On April 15, much of the world watched in disbelief and sadness as the iconic Notre Dame Cathedral in Paris burned. As devastating a loss as this fire was, the primary structure was saved and restoration efforts will soon begin. And, thanks to numerous geospatial mapping efforts over the past several years, construction, engineering and design teams have the digital resources to restore this breathtaking 800-year-old cathedral back to its former splendor.
If you are interested in learning more, here is a roundup of some recent articles discussing the merits of reality capture in historical recovery projects such as Notre Dame Cathedral:
The late Dr. Andrew Tallon, art historian, wanted to tell the story of the Notre Dame Cathedral (and its subsequent additions) builders’ decisions and also reveal unknown details of the structure, such as the fact that the interior columns at the western end of the cathedral don’t line up. He took laser scans from more than fifty locations in and around the cathedral to collect over a billion points of data. An associate professor of art at Vassar College, Tallon spent summers conducting research at Notre Dame with his students, oftentimes using or flying a drone to secure views of inaccessible areas.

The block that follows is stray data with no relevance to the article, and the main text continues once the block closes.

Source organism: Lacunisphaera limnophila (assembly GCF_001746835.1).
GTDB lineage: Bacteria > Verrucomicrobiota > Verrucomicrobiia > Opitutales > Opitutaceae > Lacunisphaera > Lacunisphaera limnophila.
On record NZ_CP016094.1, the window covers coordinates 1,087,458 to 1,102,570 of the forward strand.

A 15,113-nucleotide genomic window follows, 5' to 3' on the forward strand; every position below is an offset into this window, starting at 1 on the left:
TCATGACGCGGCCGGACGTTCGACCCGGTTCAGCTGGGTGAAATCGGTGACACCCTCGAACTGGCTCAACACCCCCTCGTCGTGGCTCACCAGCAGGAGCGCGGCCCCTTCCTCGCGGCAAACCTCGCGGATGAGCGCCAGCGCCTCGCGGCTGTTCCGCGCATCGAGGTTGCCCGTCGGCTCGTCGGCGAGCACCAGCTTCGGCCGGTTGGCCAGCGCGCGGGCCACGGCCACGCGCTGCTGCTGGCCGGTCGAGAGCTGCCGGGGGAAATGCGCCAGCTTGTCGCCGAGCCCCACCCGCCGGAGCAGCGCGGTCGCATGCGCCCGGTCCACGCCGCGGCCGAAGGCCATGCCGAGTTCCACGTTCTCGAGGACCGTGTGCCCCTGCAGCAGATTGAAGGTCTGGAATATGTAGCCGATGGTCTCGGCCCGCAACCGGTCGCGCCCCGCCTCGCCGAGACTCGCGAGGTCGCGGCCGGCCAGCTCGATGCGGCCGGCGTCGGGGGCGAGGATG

The Notre Dame Cathedral was one of many Gothic buildings Tallon scanned before he passed away in 2018. He focused much of his career on studying the structure of historic buildings; and, after studying his 3D point clouds of the Notre Dame Cathedral, he questioned some of the original building standards and recommended restoration. His carefully-collected point clouds will now be integral to the structure’s renovation efforts.
A combination of Building Information Modeling (BIM) techniques and 3D laser scanning will provide the foundation for the cathedral’s entire restoration. In addition to previous scans, new 3D models of the restoration site will inevitably lead to additional discoveries and debates about the reconstruction standards.
Geospatial technology like the digital mapping utilized on the Notre Dame Cathedral, is widely being used to map and re-establish historic structures around the world. Earlier this year, 24 European countries including France, as noted in this Fortune article, agreed to cooperate on “advancing digitization of cultural heritage,” by creating intricate virtual models of key historical artifacts and sites. The Notre Dame Cathedral is a prime example of the why “the time is now” to map our historical icons.
Note: If you are new to 3D scanning, and the data it produces, below is a 3D model of the front facade of Notre Dame taken a few years ago (this section was not destroyed in the recent fire). We've loaded the 3D point cloud into Sketchfab's online viewer that you can explore.